Scientists at the University of Granada have completed a study that reveals a possible relationship between a virus from the herpes family and the development of multiple sclerosis (MS).

While there is no known cause for patients with MS, the condition may have a genetic vulnerability to certain environmental factors, such as the Epstein-Barr virus. The virus –- belonging to the herpes family, which also includes the herpes simplex virus and the cytomegalo virus –- is one of the environmental factors that might cause MS. Researchers analyzed antibody levels that are produced within the central nervous system and could be directly involved in the development of MS.
While some studies have tried to elucidate whether infection with the Epstein-Barr virus could be considered a risk factor in MS, University of Granada researchers conducted a meta-analysis of observational studies including cases and controls, aimed at establishing such association.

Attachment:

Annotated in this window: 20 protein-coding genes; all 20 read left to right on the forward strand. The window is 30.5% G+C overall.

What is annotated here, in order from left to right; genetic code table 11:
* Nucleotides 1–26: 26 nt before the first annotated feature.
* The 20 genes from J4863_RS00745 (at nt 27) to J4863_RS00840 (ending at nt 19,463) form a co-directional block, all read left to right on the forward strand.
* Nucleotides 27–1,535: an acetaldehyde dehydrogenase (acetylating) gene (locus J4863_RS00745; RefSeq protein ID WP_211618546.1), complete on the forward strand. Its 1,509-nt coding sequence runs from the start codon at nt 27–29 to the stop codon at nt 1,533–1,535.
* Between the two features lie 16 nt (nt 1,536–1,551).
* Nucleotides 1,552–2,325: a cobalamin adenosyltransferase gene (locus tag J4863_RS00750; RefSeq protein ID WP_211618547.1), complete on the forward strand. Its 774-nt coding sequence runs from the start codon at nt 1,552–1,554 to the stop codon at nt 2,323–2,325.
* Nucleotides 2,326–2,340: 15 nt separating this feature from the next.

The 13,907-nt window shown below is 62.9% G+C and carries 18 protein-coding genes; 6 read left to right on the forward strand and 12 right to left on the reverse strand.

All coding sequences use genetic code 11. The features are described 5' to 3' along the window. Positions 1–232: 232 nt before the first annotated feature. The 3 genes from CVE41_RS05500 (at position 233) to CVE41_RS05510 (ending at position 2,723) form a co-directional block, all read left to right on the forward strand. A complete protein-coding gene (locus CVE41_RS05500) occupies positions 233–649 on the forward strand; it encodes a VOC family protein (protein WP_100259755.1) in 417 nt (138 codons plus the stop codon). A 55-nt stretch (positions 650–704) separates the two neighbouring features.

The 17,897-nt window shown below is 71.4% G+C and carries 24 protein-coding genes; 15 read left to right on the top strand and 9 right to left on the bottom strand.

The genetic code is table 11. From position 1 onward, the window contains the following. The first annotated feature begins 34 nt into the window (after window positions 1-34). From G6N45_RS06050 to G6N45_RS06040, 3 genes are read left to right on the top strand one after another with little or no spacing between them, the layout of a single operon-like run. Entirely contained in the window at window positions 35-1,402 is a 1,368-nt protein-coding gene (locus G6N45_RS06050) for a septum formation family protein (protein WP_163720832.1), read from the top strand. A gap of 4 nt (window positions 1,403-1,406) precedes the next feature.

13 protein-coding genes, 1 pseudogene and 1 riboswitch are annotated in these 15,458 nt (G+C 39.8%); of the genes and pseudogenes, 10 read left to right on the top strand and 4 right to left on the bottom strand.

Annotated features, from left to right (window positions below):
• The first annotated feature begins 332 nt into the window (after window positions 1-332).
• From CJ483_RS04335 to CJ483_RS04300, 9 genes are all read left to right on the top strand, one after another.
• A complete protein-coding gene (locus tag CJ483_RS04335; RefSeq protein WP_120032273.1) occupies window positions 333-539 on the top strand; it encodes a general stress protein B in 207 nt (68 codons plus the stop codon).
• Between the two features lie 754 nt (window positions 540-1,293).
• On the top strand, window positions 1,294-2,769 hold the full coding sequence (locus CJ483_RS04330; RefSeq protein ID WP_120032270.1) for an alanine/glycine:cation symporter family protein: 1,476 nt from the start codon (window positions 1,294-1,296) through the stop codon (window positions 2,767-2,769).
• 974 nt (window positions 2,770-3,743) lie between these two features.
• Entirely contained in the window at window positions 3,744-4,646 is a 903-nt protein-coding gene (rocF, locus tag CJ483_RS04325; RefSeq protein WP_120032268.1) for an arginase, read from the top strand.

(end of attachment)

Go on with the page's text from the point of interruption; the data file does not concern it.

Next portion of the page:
In a sample of 76 healthy individuals and 75 patients with MS, researchers sought a pattern that would show an association between the virus and MS. A statistically significant association was found between viral infection and MS starting from the detection of markers that indicate an infection in the past, while markers that indicate recent infection or reactivation are not relevant.


Research was conducted by Olivia del Carmen Santiago Puertas at the Department of Microbiology, University of Granada, and coordinated by professors José Gutiérrez Fernández, Antonio Sorlózano Puerto, and Óscar Fernández Fernández.


[Source: Cordis Wire]